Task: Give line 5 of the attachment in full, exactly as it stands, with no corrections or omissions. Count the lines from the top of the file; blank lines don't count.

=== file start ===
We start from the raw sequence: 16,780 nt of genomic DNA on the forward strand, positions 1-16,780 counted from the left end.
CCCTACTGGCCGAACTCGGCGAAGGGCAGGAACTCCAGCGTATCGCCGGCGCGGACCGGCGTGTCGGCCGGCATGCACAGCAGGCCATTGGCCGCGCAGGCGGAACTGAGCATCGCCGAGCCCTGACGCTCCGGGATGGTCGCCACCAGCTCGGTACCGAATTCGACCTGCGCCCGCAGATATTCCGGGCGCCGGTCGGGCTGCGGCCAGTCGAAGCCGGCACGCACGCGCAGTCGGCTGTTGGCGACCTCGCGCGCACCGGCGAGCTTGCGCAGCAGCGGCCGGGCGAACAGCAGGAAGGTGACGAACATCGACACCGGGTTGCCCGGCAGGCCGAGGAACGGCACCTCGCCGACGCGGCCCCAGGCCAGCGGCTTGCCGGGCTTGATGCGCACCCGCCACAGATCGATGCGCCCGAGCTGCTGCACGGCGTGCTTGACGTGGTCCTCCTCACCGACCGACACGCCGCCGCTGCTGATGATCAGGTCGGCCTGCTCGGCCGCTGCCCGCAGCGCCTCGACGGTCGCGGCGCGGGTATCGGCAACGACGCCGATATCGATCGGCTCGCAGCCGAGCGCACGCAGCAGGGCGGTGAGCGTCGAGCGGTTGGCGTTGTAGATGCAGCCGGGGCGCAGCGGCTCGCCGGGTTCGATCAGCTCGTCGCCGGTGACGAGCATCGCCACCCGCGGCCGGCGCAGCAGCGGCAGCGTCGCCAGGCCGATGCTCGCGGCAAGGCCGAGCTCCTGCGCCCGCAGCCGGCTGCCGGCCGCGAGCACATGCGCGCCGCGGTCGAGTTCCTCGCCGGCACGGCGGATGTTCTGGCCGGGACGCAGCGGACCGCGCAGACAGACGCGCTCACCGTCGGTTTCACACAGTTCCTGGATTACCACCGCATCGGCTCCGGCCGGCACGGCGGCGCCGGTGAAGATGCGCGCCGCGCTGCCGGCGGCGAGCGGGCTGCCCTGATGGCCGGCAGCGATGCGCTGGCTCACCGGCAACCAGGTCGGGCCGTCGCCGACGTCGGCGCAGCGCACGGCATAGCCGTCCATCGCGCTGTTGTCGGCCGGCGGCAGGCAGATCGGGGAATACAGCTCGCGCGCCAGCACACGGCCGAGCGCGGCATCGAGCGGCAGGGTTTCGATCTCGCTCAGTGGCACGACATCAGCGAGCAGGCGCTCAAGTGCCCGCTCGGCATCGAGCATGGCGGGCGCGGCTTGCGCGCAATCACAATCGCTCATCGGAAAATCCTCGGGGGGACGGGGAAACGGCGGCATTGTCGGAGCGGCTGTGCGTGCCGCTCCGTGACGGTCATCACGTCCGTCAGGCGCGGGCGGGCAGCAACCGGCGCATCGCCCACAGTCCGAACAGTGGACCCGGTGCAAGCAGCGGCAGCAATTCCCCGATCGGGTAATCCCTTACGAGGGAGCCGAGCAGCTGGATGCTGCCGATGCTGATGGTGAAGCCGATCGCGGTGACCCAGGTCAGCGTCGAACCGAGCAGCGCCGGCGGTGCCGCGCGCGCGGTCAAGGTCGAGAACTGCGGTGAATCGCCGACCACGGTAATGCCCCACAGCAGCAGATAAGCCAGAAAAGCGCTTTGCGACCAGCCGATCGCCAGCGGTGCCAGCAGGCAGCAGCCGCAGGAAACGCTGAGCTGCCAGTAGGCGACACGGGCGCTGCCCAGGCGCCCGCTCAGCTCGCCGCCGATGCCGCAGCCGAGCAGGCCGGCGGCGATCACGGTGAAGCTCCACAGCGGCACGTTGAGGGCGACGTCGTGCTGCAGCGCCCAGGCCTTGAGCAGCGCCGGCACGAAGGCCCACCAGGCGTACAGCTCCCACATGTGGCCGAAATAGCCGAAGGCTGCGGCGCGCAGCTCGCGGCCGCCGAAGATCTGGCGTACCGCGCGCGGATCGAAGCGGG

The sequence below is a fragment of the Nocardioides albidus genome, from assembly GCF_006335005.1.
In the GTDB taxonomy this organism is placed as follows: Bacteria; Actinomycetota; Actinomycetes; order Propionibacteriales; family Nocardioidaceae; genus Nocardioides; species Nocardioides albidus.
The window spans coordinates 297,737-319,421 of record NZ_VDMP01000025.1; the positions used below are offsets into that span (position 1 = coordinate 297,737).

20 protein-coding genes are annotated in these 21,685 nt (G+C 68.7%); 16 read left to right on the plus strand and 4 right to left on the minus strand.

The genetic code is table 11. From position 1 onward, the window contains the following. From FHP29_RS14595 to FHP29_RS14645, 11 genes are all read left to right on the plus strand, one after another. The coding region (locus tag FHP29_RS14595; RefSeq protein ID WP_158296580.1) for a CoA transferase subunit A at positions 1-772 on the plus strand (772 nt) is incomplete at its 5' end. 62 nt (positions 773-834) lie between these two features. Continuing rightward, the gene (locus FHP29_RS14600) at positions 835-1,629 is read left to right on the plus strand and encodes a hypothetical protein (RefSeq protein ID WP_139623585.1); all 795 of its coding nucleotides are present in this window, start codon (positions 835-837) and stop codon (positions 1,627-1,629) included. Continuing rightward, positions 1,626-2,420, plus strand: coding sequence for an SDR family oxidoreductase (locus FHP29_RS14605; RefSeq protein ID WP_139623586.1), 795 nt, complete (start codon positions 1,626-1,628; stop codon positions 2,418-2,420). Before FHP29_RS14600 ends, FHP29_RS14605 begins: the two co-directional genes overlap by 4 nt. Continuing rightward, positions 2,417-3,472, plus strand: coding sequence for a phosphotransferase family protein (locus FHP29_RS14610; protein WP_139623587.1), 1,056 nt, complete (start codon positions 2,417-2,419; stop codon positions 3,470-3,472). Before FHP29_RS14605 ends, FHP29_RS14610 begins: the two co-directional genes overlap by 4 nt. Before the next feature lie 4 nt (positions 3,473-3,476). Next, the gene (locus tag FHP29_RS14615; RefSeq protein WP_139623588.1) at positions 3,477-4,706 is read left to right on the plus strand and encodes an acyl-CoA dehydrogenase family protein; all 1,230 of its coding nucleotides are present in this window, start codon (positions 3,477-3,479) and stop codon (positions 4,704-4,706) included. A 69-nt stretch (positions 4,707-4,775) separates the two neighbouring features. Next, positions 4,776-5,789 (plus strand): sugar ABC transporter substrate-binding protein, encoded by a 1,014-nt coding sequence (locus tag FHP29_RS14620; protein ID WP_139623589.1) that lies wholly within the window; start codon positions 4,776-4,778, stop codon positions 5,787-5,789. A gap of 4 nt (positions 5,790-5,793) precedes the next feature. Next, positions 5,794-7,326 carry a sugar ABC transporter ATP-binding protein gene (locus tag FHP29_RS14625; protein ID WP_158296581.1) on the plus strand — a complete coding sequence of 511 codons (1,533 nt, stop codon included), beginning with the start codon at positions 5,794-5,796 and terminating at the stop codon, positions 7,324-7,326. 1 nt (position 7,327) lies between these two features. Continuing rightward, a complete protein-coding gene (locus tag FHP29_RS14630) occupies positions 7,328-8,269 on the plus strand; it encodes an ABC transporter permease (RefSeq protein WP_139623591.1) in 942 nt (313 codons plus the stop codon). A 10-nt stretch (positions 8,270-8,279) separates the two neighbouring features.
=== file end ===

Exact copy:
The window spans coordinates 297,737-319,421 of record NZ_VDMP01000025.1; the positions used below are offsets into that span (position 1 = coordinate 297,737).